Space

August 15, 2014

NASA to investigate climate impacts of Arctic sea ice loss

NASA’s C-130 aircraft will carry scientists over the Arctic starting this month from northern Greenland and Fairbanks, Alaska.

A new NASA field campaign will begin flights over the Arctic this summer to study the effect of sea ice retreat on Arctic climate.

The Arctic Radiation IceBridge Sea and Ice Experiment will conduct research flights Aug. 28 through Oct. 1, covering the peak of summer sea ice melt.

ARISE is NASA’s first Arctic airborne campaign designed to take simultaneous measurements of ice, clouds and the levels of incoming and outgoing radiation, the balance of which determines the degree of climate warming. The campaign team will fly aboard NASAís C-130 aircraft from Thule Air Base in northern Greenland the first week and from Eielson Air Force Base near Fairbanks, Alaska, through the remainder of the campaign.

In recent years the Arctic has experienced increased summer sea ice loss. Scientists expect the exposure of more open water to sunlight could enhance warming in the region and cause the release of more moisture to the atmosphere. Additional moisture could affect cloud formation and the exchange of heat from Earthís surface to space. Researchers are grappling with how these changes in the Arctic affect global climate.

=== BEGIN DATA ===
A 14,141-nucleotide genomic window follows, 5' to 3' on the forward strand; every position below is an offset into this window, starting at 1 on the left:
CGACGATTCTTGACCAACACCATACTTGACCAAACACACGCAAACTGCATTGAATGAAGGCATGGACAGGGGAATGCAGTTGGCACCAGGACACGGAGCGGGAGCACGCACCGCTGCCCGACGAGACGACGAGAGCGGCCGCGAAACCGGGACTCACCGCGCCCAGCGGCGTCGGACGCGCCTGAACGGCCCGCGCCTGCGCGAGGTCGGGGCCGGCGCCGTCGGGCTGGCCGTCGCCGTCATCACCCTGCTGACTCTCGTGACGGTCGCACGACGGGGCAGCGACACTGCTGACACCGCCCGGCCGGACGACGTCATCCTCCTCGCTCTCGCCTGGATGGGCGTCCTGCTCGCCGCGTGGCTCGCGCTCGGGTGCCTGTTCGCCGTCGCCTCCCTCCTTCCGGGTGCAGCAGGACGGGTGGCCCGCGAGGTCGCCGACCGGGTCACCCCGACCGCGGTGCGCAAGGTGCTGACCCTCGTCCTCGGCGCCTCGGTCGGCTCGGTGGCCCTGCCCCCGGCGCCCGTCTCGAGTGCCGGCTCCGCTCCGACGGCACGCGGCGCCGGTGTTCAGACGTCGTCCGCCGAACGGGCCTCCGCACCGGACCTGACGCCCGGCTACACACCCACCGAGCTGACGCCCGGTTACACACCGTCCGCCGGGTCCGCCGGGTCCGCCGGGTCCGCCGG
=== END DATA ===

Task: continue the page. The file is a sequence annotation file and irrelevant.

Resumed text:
“A wild card in what’s happening in the Arctic is clouds and how changes in clouds, due to changing sea-ice conditions, enhance or offset warming,” said Bill Smith, ARISE principal investigator at NASA’s Langley Research Center in Hampton, Va.

ARISE was planned over the last year to take advantage of NASAís existing capabilities for gathering data about ongoing changes in the Arctic. Satellites provided some information about clouds and the energy balance in the Arctic, but the multiple instruments flown during ARISE should provide further insight.

“The clouds and surface conditions over the Arctic as we observe them from satellites are very complex,” Smith said. “We need more information to understand how to better interpret the satellite measurements, and an aircraft can help with that.”

The array of instruments on ARISE should help scientists better observe how sea ice loss is affecting Arctic cloud formation and therefore the balance of incoming and outgoing radiation. Low-level clouds typically reflect more sunlight and offset warming, while higher clouds are typically less reflective and act to trap more heat in the atmosphere.

ìItís a complex business, but it depends on a lot of things we can, in fact, measure,î said Hal Maring, program manager for radiation sciences in the Earth Science Division at NASA Headquarters in Washington.

ARISE researchers will fly survey missions that target different cloud types and surface conditions, such as open water, land ice and sea ice. The missions will be timed to fly under the orbit paths of key satellite instruments, such as the Clouds and the Earthís Radiant Energy Systems instruments on multiple NASA satellites. Each morning, mission planners will look at satellite timings and weather forecasts to design flight plans that meet the most objectives of the campaign.

The NASA C-130, based at the Wallops Flight Facility in Virginia, will carry instruments that measure solar (incoming) and infrared (outgoing) radiation, ice surface elevation and cloud properties such as cloud particle size. This will be the first time that many of these instruments, including the mission’s laser altimeter, have flown together.